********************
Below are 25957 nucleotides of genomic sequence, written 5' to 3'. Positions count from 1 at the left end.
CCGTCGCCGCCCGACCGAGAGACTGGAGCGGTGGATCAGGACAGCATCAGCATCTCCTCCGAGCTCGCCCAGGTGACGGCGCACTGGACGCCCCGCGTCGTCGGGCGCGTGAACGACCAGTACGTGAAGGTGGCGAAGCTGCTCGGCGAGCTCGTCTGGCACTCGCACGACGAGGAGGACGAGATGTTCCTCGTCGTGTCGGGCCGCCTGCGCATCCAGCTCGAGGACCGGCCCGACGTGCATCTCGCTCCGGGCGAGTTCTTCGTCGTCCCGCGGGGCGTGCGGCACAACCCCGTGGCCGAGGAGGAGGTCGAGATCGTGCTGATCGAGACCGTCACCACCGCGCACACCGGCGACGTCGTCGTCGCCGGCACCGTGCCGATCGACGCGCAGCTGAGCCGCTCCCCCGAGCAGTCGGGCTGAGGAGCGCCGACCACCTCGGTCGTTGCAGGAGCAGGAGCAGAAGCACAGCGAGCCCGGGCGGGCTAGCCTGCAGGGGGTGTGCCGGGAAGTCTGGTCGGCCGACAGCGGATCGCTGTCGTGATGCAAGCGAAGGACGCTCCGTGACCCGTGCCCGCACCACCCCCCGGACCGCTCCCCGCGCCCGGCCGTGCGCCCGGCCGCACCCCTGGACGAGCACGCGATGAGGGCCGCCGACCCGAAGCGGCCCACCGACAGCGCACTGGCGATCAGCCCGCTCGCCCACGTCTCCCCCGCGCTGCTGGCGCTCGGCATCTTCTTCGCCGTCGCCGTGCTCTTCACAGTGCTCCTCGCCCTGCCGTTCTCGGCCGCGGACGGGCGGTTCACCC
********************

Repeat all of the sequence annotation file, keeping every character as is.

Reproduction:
Below are 25957 nucleotides of genomic sequence, written 5' to 3'. Positions count from 1 at the left end.
CCGTCGCCGCCCGACCGAGAGACTGGAGCGGTGGATCAGGACAGCATCAGCATCTCCTCCGAGCTCGCCCAGGTGACGGCGCACTGGACGCCCCGCGTCGTCGGGCGCGTGAACGACCAGTACGTGAAGGTGGCGAAGCTGCTCGGCGAGCTCGTCTGGCACTCGCACGACGAGGAGGACGAGATGTTCCTCGTCGTGTCGGGCCGCCTGCGCATCCAGCTCGAGGACCGGCCCGACGTGCATCTCGCTCCGGGCGAGTTCTTCGTCGTCCCGCGGGGCGTGCGGCACAACCCCGTGGCCGAGGAGGAGGTCGAGATCGTGCTGATCGAGACCGTCACCACCGCGCACACCGGCGACGTCGTCGTCGCCGGCACCGTGCCGATCGACGCGCAGCTGAGCCGCTCCCCCGAGCAGTCGGGCTGAGGAGCGCCGACCACCTCGGTCGTTGCAGGAGCAGGAGCAGAAGCACAGCGAGCCCGGGCGGGCTAGCCTGCAGGGGGTGTGCCGGGAAGTCTGGTCGGCCGACAGCGGATCGCTGTCGTGATGCAAGCGAAGGACGCTCCGTGACCCGTGCCCGCACCACCCCCCGGACCGCTCCCCGCGCCCGGCCGTGCGCCCGGCCGCACCCCTGGACGAGCACGCGATGAGGGCCGCCGACCCGAAGCGGCCCACCGACAGCGCACTGGCGATCAGCCCGCTCGCCCACGTCTCCCCCGCGCTGCTGGCGCTCGGCATCTTCTTCGCCGTCGCCGTGCTCTTCACAGTGCTCCTCGCCCTGCCGTTCTCGGCCGCGGACGGGCGGTTCACCC